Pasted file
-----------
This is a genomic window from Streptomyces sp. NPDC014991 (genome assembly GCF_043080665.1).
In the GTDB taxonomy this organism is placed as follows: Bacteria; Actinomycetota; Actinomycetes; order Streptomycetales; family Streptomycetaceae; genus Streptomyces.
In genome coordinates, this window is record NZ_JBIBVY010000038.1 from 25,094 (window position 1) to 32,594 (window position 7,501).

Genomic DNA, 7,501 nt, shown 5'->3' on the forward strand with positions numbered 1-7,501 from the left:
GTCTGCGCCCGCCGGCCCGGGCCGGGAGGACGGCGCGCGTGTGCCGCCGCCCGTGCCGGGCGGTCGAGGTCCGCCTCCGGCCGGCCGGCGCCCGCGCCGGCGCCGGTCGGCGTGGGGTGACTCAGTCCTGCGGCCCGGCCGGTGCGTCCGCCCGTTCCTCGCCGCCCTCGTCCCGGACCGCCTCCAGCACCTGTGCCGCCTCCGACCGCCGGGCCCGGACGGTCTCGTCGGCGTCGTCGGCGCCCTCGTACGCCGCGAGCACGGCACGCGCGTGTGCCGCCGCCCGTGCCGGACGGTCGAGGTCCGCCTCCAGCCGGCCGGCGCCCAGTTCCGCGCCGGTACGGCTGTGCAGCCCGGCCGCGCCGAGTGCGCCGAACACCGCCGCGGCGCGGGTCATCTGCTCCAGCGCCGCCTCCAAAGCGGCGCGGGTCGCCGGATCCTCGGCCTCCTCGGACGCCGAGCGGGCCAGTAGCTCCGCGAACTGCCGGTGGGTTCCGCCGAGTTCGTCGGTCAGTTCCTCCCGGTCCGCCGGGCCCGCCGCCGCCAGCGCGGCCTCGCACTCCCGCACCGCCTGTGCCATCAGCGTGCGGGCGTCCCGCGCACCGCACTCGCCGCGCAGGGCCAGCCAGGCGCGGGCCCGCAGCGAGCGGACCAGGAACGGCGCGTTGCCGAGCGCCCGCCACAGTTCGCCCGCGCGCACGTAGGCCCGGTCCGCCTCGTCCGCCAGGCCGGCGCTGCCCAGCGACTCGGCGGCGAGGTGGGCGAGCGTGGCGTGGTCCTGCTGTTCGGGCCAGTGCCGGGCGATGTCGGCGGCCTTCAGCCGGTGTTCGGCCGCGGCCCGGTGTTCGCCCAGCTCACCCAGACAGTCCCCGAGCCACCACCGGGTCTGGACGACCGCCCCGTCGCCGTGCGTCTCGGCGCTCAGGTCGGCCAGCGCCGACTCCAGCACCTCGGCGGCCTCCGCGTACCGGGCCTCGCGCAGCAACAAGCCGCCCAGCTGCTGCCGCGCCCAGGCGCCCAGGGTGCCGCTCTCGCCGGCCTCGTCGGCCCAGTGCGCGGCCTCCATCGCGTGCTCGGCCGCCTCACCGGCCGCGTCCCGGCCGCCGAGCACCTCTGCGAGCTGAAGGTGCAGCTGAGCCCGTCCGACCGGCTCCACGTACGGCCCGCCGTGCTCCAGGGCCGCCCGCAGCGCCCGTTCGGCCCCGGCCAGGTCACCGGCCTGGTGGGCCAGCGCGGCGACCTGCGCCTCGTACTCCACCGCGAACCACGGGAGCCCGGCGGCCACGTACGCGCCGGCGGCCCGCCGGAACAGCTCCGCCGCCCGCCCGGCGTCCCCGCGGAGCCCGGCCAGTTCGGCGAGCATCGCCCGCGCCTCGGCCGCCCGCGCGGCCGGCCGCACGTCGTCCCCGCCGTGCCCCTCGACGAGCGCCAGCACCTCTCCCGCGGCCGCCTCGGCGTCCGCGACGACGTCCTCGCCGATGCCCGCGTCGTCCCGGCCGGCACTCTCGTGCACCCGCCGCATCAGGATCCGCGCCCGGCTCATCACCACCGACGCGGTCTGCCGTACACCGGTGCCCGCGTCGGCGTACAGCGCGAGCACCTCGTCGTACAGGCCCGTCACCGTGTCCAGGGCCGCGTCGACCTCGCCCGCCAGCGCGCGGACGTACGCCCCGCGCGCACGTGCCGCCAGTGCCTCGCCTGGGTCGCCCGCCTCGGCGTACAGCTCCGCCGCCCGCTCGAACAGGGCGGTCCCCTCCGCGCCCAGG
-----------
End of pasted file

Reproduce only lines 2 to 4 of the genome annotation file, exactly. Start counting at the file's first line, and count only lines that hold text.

In the GTDB taxonomy this organism is placed as follows: Bacteria; Actinomycetota; Actinomycetes; order Streptomycetales; family Streptomycetaceae; genus Streptomyces.
In genome coordinates, this window is record NZ_JBIBVY010000038.1 from 25,094 (window position 1) to 32,594 (window position 7,501).

Genomic DNA, 7,501 nt, shown 5'->3' on the forward strand with positions numbered 1-7,501 from the left: